How to give an AWESOME activist investor presentation

Activist investors are cool. They make billions of dollars and fight on television. They attack big companies with more ferocity than a cheating dieter attacks a piece of cake. And they make great presentations.

So, if you are jonesing to be the next Carl Icahn or Bill Ackman, here's a guide to creating the ultimate activist investor presentation.

Carl Icahn
Scott Eells | Bloomberg | Getty Images
Carl Icahn

First, you need the right tools. Start with PowerPoint, as activist investors are serious people and don't play around with free business software. However, don't have the presentation professionally designed. Use stock templates, preferably from the 1990s, so that the "sizzle" doesn't take away from the "steak."

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Open your presentation with a solid inspirational quote; bonus points if it's from the company's original founder to invoke the nostalgia of the good old days when the company's stock wasn't in the tank.

As you write verbiage (and you need a lot of verbiage, the more the better), make proficient use of the following words and phrases:

  • "unlocking value"
  • "substantial value"
  • "underperforming"
  • "competitive advantage"

Early on, set up the company's problem by inspiring fear that without you, the company will end up as successful as the launch of

Next, increase the horror level with a historical stock-price chart, honing in on the stock's free fall. For extra emphasis, attempt to link key peaks and valleys to company actions — or inactions.

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Arrows. It's all about arrows. Use lots of them, in all directions. Nothing says "activist" quite like arrows.

Since most momentum investors can't do math (or don't much care to), spend many pages back to back on the numbers. Throw as many numbers on each page as possible and come up with some quirky name to show how disastrous the numbers are. For example, if you are focusing on accounts receivable, title the slide "A.R. Mageddon!"

Once the setup is complete, throw some people under the bus. Potential candidates include the current CEO, CFO, COO and board of directors.

** Important-whatever you do, DO NOT throw employees under the bus. You don't want to come off like the one-percenter that you are. **

Make excessive use of exclamation points.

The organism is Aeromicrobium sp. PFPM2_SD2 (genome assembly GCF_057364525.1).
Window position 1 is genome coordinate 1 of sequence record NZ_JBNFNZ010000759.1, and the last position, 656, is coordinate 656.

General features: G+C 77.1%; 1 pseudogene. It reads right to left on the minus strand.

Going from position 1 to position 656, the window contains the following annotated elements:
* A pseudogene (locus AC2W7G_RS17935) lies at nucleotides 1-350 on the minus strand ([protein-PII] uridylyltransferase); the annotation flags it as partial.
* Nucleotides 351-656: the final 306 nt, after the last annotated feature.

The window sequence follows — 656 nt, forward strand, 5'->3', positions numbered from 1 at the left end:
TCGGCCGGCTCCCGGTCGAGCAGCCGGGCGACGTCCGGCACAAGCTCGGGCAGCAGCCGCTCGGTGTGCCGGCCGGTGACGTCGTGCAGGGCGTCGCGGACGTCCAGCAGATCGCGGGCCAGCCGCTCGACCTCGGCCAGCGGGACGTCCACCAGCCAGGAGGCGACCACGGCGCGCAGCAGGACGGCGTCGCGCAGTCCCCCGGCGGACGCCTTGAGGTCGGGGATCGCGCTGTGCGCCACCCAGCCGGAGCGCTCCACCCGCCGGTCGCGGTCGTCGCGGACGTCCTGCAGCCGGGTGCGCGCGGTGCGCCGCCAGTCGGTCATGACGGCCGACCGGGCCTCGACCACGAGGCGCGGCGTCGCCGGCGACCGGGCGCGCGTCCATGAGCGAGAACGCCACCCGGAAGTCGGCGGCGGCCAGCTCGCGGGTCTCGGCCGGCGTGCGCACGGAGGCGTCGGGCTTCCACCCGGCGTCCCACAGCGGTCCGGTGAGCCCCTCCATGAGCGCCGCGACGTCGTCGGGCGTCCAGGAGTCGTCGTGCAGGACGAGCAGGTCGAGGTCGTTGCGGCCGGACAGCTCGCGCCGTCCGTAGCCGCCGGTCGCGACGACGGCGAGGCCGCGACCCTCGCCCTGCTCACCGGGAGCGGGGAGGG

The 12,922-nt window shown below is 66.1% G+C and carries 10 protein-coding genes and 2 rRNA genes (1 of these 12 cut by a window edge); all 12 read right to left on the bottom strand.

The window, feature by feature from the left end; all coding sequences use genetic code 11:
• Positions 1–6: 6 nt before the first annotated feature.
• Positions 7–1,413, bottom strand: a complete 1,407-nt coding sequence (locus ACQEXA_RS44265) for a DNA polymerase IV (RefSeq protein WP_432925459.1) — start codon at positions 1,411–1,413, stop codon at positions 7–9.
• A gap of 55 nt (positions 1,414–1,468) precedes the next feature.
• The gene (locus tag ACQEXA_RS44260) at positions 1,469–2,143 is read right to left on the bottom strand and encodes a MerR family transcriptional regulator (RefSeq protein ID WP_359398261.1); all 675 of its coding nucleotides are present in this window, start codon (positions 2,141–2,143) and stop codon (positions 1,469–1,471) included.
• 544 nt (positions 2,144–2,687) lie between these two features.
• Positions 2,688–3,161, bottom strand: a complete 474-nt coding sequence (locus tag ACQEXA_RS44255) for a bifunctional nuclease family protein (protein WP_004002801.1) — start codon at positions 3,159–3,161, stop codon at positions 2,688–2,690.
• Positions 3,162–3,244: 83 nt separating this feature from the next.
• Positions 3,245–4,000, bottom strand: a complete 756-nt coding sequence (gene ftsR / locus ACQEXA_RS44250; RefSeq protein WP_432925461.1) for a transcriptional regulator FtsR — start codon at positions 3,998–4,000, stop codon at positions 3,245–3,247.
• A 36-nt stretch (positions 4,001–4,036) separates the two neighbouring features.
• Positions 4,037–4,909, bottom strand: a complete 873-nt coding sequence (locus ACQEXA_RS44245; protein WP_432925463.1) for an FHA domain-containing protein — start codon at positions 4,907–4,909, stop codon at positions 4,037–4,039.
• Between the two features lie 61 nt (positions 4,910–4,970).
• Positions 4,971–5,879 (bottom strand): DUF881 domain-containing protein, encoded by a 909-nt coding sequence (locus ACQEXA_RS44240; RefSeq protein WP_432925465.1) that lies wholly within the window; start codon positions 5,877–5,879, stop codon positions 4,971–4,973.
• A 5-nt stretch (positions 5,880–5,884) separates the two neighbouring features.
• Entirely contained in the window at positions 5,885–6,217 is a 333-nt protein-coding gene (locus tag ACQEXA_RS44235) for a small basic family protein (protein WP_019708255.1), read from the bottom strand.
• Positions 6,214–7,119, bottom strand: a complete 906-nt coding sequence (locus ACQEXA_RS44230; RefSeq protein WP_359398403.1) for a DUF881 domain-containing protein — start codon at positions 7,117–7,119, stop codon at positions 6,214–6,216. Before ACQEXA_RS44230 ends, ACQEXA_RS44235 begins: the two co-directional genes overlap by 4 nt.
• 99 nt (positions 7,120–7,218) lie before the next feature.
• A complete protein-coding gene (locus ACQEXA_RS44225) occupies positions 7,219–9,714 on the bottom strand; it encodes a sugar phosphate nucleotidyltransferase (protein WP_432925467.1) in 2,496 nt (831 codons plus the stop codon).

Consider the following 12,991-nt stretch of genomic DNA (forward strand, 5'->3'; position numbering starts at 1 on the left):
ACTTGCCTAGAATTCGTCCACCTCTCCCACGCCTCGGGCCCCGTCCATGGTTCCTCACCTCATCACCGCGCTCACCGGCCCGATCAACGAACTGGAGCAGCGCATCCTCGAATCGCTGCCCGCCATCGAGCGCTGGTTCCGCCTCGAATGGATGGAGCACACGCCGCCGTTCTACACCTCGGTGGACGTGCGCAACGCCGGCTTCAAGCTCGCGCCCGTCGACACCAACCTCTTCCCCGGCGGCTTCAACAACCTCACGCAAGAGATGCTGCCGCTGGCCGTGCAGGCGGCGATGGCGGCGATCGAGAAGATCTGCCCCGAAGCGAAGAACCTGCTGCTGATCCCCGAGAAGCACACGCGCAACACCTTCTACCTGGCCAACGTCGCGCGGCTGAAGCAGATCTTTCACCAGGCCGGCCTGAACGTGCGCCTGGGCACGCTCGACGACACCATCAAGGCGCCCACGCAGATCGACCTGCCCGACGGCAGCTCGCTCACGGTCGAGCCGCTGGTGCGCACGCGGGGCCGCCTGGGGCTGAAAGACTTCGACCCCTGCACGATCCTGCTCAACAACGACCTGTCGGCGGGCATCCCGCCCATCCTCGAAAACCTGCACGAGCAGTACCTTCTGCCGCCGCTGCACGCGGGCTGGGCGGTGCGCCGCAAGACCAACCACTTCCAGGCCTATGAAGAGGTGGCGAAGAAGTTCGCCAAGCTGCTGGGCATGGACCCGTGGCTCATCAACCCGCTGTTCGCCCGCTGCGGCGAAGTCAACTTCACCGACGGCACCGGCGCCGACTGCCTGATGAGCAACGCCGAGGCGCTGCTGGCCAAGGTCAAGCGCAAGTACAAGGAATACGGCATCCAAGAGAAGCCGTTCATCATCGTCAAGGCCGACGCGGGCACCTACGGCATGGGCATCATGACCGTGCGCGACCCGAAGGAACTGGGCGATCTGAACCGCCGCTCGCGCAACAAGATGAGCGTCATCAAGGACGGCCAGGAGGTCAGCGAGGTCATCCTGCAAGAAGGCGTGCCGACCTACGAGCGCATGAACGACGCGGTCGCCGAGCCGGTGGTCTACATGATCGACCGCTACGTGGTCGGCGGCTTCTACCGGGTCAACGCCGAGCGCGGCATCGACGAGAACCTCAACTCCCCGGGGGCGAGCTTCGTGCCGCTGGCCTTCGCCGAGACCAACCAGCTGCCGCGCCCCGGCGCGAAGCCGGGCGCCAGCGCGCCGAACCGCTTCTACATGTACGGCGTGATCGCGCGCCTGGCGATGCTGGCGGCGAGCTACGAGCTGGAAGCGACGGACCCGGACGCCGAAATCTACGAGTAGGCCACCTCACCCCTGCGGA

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Now, it's time to demonstrate your knowledge of the company. If it's a consumer company, definitely pretend to be a customer of the company that you are tearing apart, irrespective of if you would ever actually consume their products.

Again, nod back to the original founders of the company and the way they used to do things when the company was performing better and the world was filled with sunshine and unicorns.

Use bridge graphs to show how all of your initiatives will add value to the stock price. It doesn't matter than nobody can decipher these graphs; they look impressive and should be used generously.

To add credibility, cite as many "industry experts" as possible. Give no credence as to when these "experts" were actually in the industry. If they are still alive, they are fair game. If they are no longer alive, use them in the inspirational quote context.

Highlight your dream team (aka, your friends who will take the place of the people you have previously thrown under the bus). Grab their photos from LinkedIn to add to your presentation, because who doesn't like pictures?

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Repeat key slides from the beginning of the presentation again at the end to show how serious you were about those points, with particular emphasis on the fact that the company WILL FAIL without your help.

Overall, the length of your presentation should correspond inversely to how certain you are about what you are saying. If you have no idea at all, definitely shoot for at least 100 pages.

Finally, to make the ultimate impact, give your presentation at a fancy industry conference.

That's it. Make a big fuss and lather, rinse and repeat.

* I'd like to give a shout-out to the Twitter user who inspired the idea for this article with his/her joke. I'd mention your handle, but I can't remember who it is!

Commentary by Carol Roth, a "recovering" investment banker (corporate finance), entrepreneur/small-business owner, investor and author of "The Entrepreneur Equation." Follow her on Twitter @CarolJSRoth.